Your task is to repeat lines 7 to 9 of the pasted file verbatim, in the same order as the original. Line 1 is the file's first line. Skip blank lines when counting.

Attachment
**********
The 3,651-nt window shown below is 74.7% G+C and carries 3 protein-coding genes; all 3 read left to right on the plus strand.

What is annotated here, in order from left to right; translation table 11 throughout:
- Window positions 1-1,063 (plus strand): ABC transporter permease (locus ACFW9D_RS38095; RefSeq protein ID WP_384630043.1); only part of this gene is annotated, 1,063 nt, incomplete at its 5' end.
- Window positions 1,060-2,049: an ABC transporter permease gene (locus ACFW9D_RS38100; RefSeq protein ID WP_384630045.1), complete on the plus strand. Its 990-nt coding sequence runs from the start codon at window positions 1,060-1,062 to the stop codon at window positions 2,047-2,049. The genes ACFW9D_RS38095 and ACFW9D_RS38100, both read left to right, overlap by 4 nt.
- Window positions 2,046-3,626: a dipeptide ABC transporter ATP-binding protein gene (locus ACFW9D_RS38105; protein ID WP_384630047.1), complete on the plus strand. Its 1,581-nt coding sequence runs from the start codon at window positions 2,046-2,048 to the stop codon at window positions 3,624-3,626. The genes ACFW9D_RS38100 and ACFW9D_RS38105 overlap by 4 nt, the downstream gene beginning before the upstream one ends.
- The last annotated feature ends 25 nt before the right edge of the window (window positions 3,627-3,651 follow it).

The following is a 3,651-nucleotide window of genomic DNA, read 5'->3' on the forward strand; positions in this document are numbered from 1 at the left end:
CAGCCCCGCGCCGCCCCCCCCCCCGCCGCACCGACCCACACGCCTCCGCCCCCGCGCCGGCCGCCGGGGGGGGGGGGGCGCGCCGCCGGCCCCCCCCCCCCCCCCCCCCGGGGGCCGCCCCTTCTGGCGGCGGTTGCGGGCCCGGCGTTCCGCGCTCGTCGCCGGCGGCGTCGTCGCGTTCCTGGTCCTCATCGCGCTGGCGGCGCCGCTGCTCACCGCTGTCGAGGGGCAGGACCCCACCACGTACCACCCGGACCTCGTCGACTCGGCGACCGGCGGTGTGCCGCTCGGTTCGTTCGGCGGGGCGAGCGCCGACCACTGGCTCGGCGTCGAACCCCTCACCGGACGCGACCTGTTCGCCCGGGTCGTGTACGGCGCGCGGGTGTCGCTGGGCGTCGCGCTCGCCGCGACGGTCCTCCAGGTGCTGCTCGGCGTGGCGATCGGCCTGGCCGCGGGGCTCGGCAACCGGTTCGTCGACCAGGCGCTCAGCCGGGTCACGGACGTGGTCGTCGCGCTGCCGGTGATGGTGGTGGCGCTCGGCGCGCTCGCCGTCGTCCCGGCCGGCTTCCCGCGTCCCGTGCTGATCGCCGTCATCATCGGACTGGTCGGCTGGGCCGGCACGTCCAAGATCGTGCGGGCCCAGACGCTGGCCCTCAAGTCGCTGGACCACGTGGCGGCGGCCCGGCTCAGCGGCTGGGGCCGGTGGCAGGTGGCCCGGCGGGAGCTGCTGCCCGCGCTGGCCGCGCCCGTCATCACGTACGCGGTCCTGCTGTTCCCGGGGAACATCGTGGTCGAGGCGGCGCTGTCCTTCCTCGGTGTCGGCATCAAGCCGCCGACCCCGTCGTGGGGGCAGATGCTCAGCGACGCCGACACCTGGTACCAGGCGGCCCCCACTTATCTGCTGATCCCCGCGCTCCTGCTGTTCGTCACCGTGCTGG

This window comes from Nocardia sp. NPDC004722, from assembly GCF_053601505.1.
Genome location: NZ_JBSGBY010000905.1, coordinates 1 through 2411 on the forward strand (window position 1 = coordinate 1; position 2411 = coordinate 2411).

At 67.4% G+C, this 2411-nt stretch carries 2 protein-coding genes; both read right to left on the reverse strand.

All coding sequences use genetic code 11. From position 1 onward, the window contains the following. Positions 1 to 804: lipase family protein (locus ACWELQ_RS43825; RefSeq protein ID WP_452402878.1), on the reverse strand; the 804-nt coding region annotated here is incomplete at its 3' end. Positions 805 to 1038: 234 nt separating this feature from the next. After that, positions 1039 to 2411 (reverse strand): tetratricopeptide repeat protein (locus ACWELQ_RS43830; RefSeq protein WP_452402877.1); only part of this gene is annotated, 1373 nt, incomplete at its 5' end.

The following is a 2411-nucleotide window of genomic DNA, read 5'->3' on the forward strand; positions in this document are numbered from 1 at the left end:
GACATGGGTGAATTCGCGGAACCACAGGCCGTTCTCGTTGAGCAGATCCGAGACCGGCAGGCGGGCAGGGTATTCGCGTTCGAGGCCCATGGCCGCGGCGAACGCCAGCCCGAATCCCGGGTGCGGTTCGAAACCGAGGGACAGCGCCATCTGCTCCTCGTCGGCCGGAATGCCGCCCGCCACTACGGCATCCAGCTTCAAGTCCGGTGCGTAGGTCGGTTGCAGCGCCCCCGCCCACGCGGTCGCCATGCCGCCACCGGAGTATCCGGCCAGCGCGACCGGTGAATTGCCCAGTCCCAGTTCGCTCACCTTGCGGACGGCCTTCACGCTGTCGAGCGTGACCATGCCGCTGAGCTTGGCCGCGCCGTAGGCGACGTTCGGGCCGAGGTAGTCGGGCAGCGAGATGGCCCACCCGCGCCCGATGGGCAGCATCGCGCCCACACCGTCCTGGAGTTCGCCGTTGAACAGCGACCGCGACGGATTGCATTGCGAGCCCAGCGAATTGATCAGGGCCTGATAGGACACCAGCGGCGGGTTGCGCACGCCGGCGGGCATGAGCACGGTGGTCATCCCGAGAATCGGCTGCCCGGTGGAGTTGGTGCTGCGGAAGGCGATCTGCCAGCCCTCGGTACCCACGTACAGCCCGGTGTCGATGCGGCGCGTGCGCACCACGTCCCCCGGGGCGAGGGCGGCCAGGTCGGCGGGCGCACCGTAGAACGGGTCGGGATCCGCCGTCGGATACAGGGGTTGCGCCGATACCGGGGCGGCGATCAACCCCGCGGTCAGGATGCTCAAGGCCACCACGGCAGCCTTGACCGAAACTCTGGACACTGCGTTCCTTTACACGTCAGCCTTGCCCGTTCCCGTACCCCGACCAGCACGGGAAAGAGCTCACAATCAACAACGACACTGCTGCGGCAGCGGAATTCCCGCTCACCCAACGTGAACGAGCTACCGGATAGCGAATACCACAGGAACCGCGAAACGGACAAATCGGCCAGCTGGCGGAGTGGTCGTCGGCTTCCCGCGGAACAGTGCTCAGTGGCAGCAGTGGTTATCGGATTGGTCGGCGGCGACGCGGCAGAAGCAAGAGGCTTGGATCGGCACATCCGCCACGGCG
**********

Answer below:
The following is a 3,651-nucleotide window of genomic DNA, read 5'->3' on the forward strand; positions in this document are numbered from 1 at the left end:
CAGCCCCGCGCCGCCCCCCCCCCCGCCGCACCGACCCACACGCCTCCGCCCCCGCGCCGGCCGCCGGGGGGGGGGGGGCGCGCCGCCGGCCCCCCCCCCCCCCCCCCCCGGGGGCCGCCCCTTCTGGCGGCGGTTGCGGGCCCGGCGTTCCGCGCTCGTCGCCGGCGGCGTCGTCGCGTTCCTGGTCCTCATCGCGCTGGCGGCGCCGCTGCTCACCGCTGTCGAGGGGCAGGACCCCACCACGTACCACCCGGACCTCGTCGACTCGGCGACCGGCGGTGTGCCGCTCGGTTCGTTCGGCGGGGCGAGCGCCGACCACTGGCTCGGCGTCGAACCCCTCACCGGACGCGACCTGTTCGCCCGGGTCGTGTACGGCGCGCGGGTGTCGCTGGGCGTCGCGCTCGCCGCGACGGTCCTCCAGGTGCTGCTCGGCGTGGCGATCGGCCTGGCCGCGGGGCTCGGCAACCGGTTCGTCGACCAGGCGCTCAGCCGGGTCACGGACGTGGTCGTCGCGCTGCCGGTGATGGTGGTGGCGCTCGGCGCGCTCGCCGTCGTCCCGGCCGGCTTCCCGCGTCCCGTGCTGATCGCCGTCATCATCGGACTGGTCGGCTGGGCCGGCACGTCCAAGATCGTGCGGGCCCAGACGCTGGCCCTCAAGTCGCTGGACCACGTGGCGGCGGCCCGGCTCAGCGGCTGGGGCCGGTGGCAGGTGGCCCGGCGGGAGCTGCTGCCCGCGCTGGCCGCGCCCGTCATCACGTACGCGGTCCTGCTGTTCCCGGGGAACATCGTGGTCGAGGCGGCGCTGTCCTTCCTCGGTGTCGGCATCAAGCCGCCGACCCCGTCGTGGGGGCAGATGCTCAGCGACGCCGACACCTGGTACCAGGCGGCCCCCACTTATCTGCTGATCCCCGCGCTCCTGCTGTTCGTCACCGTGCTGG

This window comes from Nocardia sp. NPDC004722, from assembly GCF_053601505.1.